Return of the Legend: Ricoh GRII Follow Up

Iksan, South Korea. Ricoh GRII.

Well, this should come as a surprise. I’ve been shooting with a Ricoh GRII again.

Yup, again (well only like ten photos so far, ha). My blog post- Why I Always End Up With Ricoh – is especially pertinent at these kind of moments.

Ricoh GRII. 

The story goes something like this:

I had a GRII at the same time as I was starting to shoot film again. I really, really love shooting film. As you could probably see from my last post film is the part of photography that appeals to my soul.

The Ricoh part of photography – on the other hand – is the one that appeals to my brain.

Seoul, South Korea. Ricoh GRII.

It is an interesting thing and one that is tough to quantify. I don’t know what it is about using a Ricoh but it makes digital feel right to me. Admittedly, I feel somewhat similar about Fuji’s X100 (the original one). The Ricoh though, is the one that really “sings” to me.

So, to continue. I had sold this one to a friend. She used it for several months travelling through Asia, America, and Europe.

I originally sold it for two reasons:

Iksan, South Korea. Ricoh GRII.

1. I wanted to sell it before it broke my heart..

Ricoh’s were never known to be reliable. I have had several Ricoh GRs that all had some issue or another. I have had nearly 15 Ricoh digital cameras most of which ended up with lens problems or dust f$5kery. There is a meantime to failure about them that scares me. My Leica M3 on the other hand is from 1961 and still works like new. I know it won’t let me down.

Did I mention I have TWO Ricoh GR21s at home in a box because they are both broken.

Ricohs almost always break my heart. I love them to death.


It is a tough thing. I always feel I have a relationship with a Ricoh camera in the same way I do with an old car. Someday, it will invariably let me down but yet somehow I can’t help but love it just the same.


After re-buying my GRII from my friend after her trip I was worried about dust being on the sensor so I took the photo above (the one of the sky). On first glance I almost cried at seeing the two spots. Luckily upon closer inspection they are just fighter jets from the nearby Gunsan Airforce base. Thank the f%$k.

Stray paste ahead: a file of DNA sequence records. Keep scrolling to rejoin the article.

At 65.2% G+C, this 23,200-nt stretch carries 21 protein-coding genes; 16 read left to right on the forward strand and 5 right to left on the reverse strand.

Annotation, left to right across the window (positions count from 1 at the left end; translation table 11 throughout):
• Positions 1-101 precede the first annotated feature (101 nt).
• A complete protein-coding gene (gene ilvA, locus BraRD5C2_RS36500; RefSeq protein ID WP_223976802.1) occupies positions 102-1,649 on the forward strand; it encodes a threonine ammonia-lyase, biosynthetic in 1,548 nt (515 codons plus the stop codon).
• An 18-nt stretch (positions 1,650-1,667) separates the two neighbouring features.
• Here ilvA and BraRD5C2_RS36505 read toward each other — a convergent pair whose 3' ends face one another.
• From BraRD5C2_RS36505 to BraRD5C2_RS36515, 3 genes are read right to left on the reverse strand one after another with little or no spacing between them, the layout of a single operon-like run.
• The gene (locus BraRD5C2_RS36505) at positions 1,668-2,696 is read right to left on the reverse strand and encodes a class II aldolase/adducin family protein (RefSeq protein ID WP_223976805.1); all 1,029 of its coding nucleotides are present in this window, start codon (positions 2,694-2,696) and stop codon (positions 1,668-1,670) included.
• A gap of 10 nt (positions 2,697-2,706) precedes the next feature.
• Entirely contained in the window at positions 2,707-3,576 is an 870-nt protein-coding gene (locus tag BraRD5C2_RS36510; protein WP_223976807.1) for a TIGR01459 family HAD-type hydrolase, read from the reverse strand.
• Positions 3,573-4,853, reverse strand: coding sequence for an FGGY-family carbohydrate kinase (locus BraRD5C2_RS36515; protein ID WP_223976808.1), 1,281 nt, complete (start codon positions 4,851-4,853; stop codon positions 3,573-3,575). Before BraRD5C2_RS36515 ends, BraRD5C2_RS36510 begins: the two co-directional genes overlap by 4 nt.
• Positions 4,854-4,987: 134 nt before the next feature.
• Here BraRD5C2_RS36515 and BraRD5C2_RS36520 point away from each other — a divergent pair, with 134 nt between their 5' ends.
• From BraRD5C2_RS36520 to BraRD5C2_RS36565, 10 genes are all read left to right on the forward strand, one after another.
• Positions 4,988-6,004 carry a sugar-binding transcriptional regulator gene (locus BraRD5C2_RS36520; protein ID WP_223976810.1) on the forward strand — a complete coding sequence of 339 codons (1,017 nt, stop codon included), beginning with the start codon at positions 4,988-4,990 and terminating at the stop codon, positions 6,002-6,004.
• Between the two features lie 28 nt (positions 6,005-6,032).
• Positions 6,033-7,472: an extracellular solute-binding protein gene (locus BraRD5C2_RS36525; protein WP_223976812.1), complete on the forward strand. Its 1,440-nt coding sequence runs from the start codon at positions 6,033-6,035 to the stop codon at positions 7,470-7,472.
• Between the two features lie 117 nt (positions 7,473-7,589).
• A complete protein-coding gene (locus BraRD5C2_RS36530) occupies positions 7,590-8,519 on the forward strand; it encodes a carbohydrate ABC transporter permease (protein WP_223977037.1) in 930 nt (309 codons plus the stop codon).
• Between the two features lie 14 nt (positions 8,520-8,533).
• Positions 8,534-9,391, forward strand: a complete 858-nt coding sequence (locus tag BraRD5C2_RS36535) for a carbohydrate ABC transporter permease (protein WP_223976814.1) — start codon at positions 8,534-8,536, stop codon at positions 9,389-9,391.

Seoul. Ricoh GR2.
Seoul, South Korea. Ricoh GRII.

After all those countries there was no dust. I was shocked. The outside of the camera was fairly worn. So why no ill effects?

I think the key is the hood. Most of the dust seems to come in through the lens as it opens and retracts. Basically, when I originally got this one I cleaned the lens of dust and then put on the hood / filter kit (GH-3). The hood, stops most of the dust that might otherwise enter the lens from entering. I will always use one of these on any Ricoh GR from now on.

Processed with VSCOcam with b1 preset
Seoul, South Korea. Ricoh GRII. 

2. I end up not shooting with anything else.. 

Whenever I have a Ricoh I almost never use anything else. I don’t finish rolls of film because I don’t pick up my film camera as much. It isn’t a conscious thing as if I had to take one camera to my grave it would be the M3. It is the simplicity, I suppose. It is the fact that it takes no effort to carry, use, or store. It doesn’t become part of conversations like the Leica does.